Human milk oligosaccharides (HMOs) are the third most represented component in breast milk. They serve not only as prebiotics but they exert a protective role against some significant neonatal pathologies such as necrotizing enterocolitis. Furthermore, they can program the immune system and consequently reduce allergies and autoimmune diseases’ incidence. HMOs also play a crucial role in brain development and in the gut barrier’s maturation. Moreover, the maternal genetic factors influencing different HMO patterns and their modulation by the interaction and the competition between active enzymes have been widely investigated in the literature, but there are few studies concerning the role of other factors such as maternal health, nutrition, and environmental influence. In this context, metabolomics, one of the newest “omics” sciences that provides a snapshot of the metabolites present in bio-fluids, such as breast milk, could be useful to investigate the HMO content in human milk. The authors performed a review, from 2012 to the beginning of 2021, concerning the application of metabolomics to investigate the HMOs, by using Pubmed, Researchgate and Scopus as source databases. Through this technology, it is possible to know in real-time whether a mother produces a specific oligosaccharide, keeping into consideration that there are other modifiable and unmodifiable factors that influence HMO production from a qualitative and a quantitative point of view. Although further studies are needed to provide clinical substantiation, in the future, thanks to metabolomics, this could be possible by using a dipstick and adding the eventual missing oligosaccharide to the breast milk or formula in order to give the best and the most personalized nutritional regimen for each newborn, adjusting to different necessities.

Human milk oligosaccharides: A comprehensive review towards metabolomics

Corona L.;Lussu A.;Bosco A.;Pintus R.;Marincola F. C.;Fanos V.;Dessi' A.
2021-01-01

Abstract

Human milk oligosaccharides (HMOs) are the third most represented component in breast milk. They serve not only as prebiotics but they exert a protective role against some significant neonatal pathologies such as necrotizing enterocolitis. Furthermore, they can program the immune system and consequently reduce allergies and autoimmune diseases’ incidence. HMOs also play a crucial role in brain development and in the gut barrier’s maturation. Moreover, the maternal genetic factors influencing different HMO patterns and their modulation by the interaction and the competition between active enzymes have been widely investigated in the literature, but there are few studies concerning the role of other factors such as maternal health, nutrition, and environmental influence. In this context, metabolomics, one of the newest “omics” sciences that provides a snapshot of the metabolites present in bio-fluids, such as breast milk, could be useful to investigate the HMO content in human milk. The authors performed a review, from 2012 to the beginning of 2021, concerning the application of metabolomics to investigate the HMOs, by using Pubmed, Researchgate and Scopus as source databases. Through this technology, it is possible to know in real-time whether a mother produces a specific oligosaccharide, keeping into consideration that there are other modifiable and unmodifiable factors that influence HMO production from a qualitative and a quantitative point of view. Although further studies are needed to provide clinical substantiation, in the future, thanks to metabolomics, this could be possible by using a dipstick and adding the eventual missing oligosaccharide to the breast milk or formula in order to give the best and the most personalized nutritional regimen for each newborn, adjusting to different necessities.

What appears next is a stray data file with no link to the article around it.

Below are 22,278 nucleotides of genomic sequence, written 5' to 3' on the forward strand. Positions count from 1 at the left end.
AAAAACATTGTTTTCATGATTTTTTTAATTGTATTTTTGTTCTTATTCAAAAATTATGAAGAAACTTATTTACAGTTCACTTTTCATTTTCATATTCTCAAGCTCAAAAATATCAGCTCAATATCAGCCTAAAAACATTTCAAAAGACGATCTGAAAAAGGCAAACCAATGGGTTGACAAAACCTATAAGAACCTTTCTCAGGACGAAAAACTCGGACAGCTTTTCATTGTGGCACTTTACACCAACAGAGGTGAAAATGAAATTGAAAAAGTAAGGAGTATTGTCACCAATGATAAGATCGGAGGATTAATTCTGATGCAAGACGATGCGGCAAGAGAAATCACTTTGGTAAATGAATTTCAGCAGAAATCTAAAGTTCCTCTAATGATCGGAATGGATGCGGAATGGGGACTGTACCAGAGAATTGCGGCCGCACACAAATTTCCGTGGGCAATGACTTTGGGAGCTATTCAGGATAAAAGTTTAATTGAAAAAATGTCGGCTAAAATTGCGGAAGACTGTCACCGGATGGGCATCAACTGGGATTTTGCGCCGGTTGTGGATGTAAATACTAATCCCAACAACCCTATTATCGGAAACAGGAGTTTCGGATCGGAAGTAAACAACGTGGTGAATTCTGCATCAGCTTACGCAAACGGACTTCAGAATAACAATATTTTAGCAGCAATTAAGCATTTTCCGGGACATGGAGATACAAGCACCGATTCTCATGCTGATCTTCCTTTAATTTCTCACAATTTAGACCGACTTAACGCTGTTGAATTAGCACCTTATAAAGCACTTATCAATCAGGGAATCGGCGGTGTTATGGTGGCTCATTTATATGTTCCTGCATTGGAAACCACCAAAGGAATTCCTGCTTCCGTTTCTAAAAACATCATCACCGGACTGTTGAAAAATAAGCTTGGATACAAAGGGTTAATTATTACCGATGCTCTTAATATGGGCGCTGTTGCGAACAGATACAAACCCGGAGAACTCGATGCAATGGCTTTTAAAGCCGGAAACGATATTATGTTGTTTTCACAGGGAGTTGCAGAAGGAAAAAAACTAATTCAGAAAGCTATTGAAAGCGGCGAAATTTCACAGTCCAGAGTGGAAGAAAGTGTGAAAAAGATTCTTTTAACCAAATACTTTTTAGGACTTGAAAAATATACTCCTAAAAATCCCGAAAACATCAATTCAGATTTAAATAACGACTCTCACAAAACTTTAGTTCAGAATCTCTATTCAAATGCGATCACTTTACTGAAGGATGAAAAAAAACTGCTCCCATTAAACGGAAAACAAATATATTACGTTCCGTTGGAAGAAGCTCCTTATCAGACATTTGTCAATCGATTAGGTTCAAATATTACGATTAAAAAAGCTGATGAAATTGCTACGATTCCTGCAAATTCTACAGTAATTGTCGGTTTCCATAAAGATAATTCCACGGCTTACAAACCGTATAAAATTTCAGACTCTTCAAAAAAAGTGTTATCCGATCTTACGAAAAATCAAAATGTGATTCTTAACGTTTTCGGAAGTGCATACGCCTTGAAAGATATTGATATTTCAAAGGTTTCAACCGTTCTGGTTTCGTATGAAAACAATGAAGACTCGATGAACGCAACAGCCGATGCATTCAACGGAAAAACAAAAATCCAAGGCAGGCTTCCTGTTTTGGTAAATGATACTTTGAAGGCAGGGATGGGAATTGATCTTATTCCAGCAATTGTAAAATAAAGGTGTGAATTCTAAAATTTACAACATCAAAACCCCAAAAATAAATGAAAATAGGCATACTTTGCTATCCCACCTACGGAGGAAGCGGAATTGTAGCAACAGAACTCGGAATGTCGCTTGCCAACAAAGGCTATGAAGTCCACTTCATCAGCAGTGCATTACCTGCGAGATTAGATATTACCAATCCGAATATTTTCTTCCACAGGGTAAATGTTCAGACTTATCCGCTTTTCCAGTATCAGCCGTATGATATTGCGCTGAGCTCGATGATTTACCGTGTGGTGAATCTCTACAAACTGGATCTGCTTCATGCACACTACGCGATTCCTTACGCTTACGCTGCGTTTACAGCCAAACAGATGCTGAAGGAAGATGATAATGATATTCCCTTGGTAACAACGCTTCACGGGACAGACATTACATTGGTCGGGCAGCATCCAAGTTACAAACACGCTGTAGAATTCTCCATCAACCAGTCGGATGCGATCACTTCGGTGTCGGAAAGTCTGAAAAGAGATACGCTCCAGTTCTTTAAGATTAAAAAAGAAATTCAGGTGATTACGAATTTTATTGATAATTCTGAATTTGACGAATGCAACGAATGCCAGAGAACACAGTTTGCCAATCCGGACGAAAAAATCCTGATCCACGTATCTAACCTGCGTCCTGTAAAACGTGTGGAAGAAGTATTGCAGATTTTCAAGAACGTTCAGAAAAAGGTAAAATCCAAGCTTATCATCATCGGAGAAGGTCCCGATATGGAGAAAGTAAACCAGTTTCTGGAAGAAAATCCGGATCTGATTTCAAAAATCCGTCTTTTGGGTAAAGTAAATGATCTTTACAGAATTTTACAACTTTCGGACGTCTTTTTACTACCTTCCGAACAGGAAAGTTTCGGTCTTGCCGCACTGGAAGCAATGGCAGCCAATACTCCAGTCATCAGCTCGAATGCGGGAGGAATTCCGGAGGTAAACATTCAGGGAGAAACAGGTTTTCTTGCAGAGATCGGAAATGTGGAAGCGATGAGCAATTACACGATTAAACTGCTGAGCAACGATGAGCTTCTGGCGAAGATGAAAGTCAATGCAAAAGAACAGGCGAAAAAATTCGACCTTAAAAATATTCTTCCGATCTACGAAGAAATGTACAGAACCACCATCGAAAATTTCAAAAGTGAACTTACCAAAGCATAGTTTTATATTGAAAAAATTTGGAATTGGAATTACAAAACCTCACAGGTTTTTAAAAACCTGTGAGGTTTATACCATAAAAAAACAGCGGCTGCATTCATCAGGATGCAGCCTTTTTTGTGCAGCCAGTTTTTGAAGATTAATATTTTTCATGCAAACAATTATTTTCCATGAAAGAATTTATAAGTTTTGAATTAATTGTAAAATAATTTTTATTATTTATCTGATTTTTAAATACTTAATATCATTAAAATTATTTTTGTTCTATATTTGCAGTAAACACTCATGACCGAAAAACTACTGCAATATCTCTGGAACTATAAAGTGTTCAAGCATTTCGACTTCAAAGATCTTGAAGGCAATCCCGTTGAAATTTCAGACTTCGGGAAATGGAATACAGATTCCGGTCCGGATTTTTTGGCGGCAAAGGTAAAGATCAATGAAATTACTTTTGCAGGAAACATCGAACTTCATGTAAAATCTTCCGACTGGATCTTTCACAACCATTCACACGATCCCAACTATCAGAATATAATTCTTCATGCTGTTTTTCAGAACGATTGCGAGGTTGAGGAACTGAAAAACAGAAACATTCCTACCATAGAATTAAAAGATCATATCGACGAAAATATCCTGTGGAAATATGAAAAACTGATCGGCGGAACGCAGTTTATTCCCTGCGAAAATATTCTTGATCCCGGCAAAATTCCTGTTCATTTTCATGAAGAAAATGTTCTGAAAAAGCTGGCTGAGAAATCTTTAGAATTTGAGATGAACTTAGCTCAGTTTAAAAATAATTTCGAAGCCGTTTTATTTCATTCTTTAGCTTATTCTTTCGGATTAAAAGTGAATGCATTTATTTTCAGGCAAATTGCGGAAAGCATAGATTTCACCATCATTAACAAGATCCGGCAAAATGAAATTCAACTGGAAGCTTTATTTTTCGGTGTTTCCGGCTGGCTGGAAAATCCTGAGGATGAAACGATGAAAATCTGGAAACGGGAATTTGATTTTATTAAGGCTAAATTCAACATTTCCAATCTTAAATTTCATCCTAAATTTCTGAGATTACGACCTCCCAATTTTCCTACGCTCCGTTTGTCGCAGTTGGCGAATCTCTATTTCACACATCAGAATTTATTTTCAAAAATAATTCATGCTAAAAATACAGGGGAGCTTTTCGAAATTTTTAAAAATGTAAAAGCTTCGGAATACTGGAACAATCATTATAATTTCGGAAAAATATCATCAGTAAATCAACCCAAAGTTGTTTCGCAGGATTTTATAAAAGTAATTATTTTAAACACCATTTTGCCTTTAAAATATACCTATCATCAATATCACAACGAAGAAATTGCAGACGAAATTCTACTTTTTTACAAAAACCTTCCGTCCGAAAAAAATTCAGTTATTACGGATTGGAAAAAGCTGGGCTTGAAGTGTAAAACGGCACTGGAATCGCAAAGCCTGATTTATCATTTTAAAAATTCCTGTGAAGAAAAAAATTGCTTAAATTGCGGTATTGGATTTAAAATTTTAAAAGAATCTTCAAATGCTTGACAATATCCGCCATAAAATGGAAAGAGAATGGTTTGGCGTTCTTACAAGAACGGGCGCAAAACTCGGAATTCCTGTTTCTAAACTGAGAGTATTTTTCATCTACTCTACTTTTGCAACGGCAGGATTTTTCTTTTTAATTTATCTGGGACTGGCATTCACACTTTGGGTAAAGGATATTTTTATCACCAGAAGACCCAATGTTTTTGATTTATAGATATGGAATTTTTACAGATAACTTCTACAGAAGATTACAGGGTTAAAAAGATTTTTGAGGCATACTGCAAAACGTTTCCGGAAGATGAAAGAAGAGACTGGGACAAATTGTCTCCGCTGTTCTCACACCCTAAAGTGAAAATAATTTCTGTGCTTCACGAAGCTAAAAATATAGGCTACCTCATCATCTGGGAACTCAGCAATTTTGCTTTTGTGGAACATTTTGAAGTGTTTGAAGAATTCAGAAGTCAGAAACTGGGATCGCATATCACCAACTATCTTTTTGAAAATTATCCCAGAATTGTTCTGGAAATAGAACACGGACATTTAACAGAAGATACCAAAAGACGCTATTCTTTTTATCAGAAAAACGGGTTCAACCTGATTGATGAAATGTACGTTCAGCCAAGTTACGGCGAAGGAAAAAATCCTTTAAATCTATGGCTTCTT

2021
Breast milk
Human milk
Human milk oligosaccharides
Metabolomics
Secretor phenotype
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Utilizza questo identificativo per citare o creare un link a questo documento: https://hdl.handle.net/11584/331193
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